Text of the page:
Washington Sometimes there is just no shame, when there should at least be silence. The medical establishment represented by the American Hospital Association indicated that it is going to fight aggressively against a requirement that non-profit hospitals provide a set and accountable level of charity care as part of the new health care legislative reform. Both Senator Bachus (D-MT) and Senator Grassley (R-IA) have indicated they want this in, and they are 100% right about this.
The hospital argument is that they essentially do so much good for the community simply by existing, that they should not have to provide anything for the poor. Poppycock! Since the struggles dating back to the enforcement of the Hill-Burton act that paid for a lot of hospital construction it has been a constant battle to get many hospitals to do right on this requirement even when it was a fully understood condition for their original receipt of the funding.
An article in the New Yorker by Atul Gawande called “The Cost Conundrum,” brings all of these matters into bold relief. He compares the McAllen, Texas medical market, which is rates as the most expensive in the country with other ways of doing business. I know McAllen and that area along the Rio Grande Valley in South Texas. For years Orell Fitzsimmons and I used to make a “fence mending” tour in the area annually when we represented school workers in these counties and had an office in Harlingen. The area is among the poorest in the country rivaling the Delta south.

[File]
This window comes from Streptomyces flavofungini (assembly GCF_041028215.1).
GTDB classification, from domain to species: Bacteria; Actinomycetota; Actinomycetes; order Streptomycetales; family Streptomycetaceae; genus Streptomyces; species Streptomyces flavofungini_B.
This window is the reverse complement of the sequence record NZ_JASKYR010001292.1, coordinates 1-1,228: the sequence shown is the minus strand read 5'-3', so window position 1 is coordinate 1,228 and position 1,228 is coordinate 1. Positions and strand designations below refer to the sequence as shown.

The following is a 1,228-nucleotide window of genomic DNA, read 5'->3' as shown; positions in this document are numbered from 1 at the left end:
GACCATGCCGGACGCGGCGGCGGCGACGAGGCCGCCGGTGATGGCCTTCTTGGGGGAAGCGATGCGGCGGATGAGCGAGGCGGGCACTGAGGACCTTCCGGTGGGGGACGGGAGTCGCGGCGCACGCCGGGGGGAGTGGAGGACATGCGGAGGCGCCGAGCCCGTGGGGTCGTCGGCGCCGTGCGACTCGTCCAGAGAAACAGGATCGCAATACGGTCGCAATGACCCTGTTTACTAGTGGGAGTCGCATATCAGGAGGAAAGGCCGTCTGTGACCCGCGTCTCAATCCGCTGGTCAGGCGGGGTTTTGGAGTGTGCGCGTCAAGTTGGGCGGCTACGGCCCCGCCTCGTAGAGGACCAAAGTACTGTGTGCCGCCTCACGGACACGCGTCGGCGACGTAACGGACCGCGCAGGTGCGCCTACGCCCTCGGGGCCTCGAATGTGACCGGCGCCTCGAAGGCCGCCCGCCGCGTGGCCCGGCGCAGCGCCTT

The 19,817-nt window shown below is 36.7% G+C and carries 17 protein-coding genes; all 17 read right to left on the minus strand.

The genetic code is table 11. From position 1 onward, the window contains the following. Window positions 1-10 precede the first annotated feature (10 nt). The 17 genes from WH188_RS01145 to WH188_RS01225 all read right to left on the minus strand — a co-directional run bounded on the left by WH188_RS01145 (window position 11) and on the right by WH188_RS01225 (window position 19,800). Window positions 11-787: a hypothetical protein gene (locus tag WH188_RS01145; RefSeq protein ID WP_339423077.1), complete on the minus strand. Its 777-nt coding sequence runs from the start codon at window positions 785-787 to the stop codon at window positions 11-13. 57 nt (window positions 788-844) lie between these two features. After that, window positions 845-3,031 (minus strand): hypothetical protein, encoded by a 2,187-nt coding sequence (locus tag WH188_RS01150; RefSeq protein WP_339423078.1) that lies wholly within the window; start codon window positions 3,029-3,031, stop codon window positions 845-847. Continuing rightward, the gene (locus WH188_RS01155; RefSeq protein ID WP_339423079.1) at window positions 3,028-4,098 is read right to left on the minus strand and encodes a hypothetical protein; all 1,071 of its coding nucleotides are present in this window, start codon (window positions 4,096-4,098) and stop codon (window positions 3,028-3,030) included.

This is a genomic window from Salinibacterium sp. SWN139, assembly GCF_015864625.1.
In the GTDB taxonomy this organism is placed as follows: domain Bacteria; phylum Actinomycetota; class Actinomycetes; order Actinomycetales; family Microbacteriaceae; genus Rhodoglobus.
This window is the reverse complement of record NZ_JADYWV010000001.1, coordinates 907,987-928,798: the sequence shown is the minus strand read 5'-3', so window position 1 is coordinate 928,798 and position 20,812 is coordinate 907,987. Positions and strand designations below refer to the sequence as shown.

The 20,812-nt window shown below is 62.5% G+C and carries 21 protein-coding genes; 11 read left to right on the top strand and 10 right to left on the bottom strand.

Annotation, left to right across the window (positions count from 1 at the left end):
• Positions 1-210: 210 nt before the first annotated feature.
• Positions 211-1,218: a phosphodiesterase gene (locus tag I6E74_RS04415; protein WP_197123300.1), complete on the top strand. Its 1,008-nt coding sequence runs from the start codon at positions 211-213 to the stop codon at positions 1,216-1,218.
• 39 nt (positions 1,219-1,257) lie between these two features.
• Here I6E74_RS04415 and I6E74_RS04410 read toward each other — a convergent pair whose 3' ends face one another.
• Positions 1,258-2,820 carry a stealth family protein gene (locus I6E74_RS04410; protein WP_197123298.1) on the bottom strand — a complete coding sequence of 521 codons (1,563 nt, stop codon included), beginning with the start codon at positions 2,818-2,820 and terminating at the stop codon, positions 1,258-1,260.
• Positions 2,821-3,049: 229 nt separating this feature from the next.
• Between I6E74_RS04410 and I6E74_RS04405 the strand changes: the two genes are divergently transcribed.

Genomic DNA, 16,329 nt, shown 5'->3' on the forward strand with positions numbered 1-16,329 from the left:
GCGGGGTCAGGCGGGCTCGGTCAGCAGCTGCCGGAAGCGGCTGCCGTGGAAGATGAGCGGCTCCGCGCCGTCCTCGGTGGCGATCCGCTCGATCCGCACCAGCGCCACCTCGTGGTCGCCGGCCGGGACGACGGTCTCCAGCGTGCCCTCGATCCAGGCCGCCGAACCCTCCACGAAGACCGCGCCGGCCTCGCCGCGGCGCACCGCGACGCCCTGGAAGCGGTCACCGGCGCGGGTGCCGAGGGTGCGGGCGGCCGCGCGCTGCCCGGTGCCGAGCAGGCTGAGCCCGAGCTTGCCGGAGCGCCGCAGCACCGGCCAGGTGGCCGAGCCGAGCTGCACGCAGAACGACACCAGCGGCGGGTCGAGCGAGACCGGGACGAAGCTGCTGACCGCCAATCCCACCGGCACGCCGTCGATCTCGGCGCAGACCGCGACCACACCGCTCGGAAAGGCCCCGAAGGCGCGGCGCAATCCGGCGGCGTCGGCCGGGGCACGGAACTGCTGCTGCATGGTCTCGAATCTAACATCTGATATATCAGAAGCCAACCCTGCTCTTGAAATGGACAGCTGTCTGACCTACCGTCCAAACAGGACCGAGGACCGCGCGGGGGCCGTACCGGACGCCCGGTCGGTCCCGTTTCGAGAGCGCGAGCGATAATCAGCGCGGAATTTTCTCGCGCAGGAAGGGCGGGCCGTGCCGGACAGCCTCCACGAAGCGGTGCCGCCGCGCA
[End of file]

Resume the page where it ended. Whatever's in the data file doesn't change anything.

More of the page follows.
To make the summary short Gawande found a couple of things that go to the heart of a demand for charity, since the incentives for greed seem huge and unchecked. Doctors need minders or the systems evolve towards little more than financial maximization with patient needs a forgotten commodity since it can’t be converted to cash. Gawande found the McAllen health professionals surprised to find they were so expensive, which goes past irony, but adds up when one recognizes as he did that there is simply no systemic accountability anywhere. Physicians are not going to heal themselves. It will take a concerted community effort of health professionals and citizens structured into law.
Charity should start in that home and be mandated in all communities or it will not be a part of any health care system either.